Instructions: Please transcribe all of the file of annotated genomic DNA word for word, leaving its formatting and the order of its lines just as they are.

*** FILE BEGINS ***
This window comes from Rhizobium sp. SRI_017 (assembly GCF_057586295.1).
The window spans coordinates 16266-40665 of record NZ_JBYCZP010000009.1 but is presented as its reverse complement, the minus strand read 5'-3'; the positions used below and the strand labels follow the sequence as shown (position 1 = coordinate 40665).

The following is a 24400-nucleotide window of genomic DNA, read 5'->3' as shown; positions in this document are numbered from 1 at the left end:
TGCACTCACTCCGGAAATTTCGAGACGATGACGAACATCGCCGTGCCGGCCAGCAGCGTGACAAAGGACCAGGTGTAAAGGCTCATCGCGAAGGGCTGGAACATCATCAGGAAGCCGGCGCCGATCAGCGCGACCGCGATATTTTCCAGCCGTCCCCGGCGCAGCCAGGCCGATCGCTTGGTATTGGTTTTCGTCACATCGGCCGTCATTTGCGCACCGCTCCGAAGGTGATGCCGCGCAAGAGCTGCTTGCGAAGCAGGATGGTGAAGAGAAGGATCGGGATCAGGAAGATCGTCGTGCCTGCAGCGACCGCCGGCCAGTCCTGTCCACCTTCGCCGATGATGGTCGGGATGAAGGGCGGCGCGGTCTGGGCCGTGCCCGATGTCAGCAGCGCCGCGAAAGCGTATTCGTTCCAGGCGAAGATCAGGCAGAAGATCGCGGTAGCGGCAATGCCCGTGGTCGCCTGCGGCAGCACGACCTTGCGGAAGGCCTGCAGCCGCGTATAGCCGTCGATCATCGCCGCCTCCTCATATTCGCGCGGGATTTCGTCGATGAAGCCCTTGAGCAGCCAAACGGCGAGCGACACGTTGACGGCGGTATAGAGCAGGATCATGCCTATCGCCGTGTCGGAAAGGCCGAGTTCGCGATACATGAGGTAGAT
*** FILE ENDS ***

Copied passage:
This window comes from Rhizobium sp. SRI_017 (assembly GCF_057586295.1).
The window spans coordinates 16266-40665 of record NZ_JBYCZP010000009.1 but is presented as its reverse complement, the minus strand read 5'-3'; the positions used below and the strand labels follow the sequence as shown (position 1 = coordinate 40665).

The following is a 24400-nucleotide window of genomic DNA, read 5'->3' as shown; positions in this document are numbered from 1 at the left end:
TGCACTCACTCCGGAAATTTCGAGACGATGACGAACATCGCCGTGCCGGCCAGCAGCGTGACAAAGGACCAGGTGTAAAGGCTCATCGCGAAGGGCTGGAACATCATCAGGAAGCCGGCGCCGATCAGCGCGACCGCGATATTTTCCAGCCGTCCCCGGCGCAGCCAGGCCGATCGCTTGGTATTGGTTTTCGTCACATCGGCCGTCATTTGCGCACCGCTCCGAAGGTGATGCCGCGCAAGAGCTGCTTGCGAAGCAGGATGGTGAAGAGAAGGATCGGGATCAGGAAGATCGTCGTGCCTGCAGCGACCGCCGGCCAGTCCTGTCCACCTTCGCCGATGATGGTCGGGATGAAGGGCGGCGCGGTCTGGGCCGTGCCCGATGTCAGCAGCGCCGCGAAAGCGTATTCGTTCCAGGCGAAGATCAGGCAGAAGATCGCGGTAGCGGCAATGCCCGTGGTCGCCTGCGGCAGCACGACCTTGCGGAAGGCCTGCAGCCGCGTATAGCCGTCGATCATCGCCGCCTCCTCATATTCGCGCGGGATTTCGTCGATGAAGCCCTTGAGCAGCCAAACGGCGAGCGACACGTTGACGGCGGTATAGAGCAGGATCATGCCTATCGCCGTGTCGGAAAGGCCGAGTTCGCGATACATGAGGTAGAT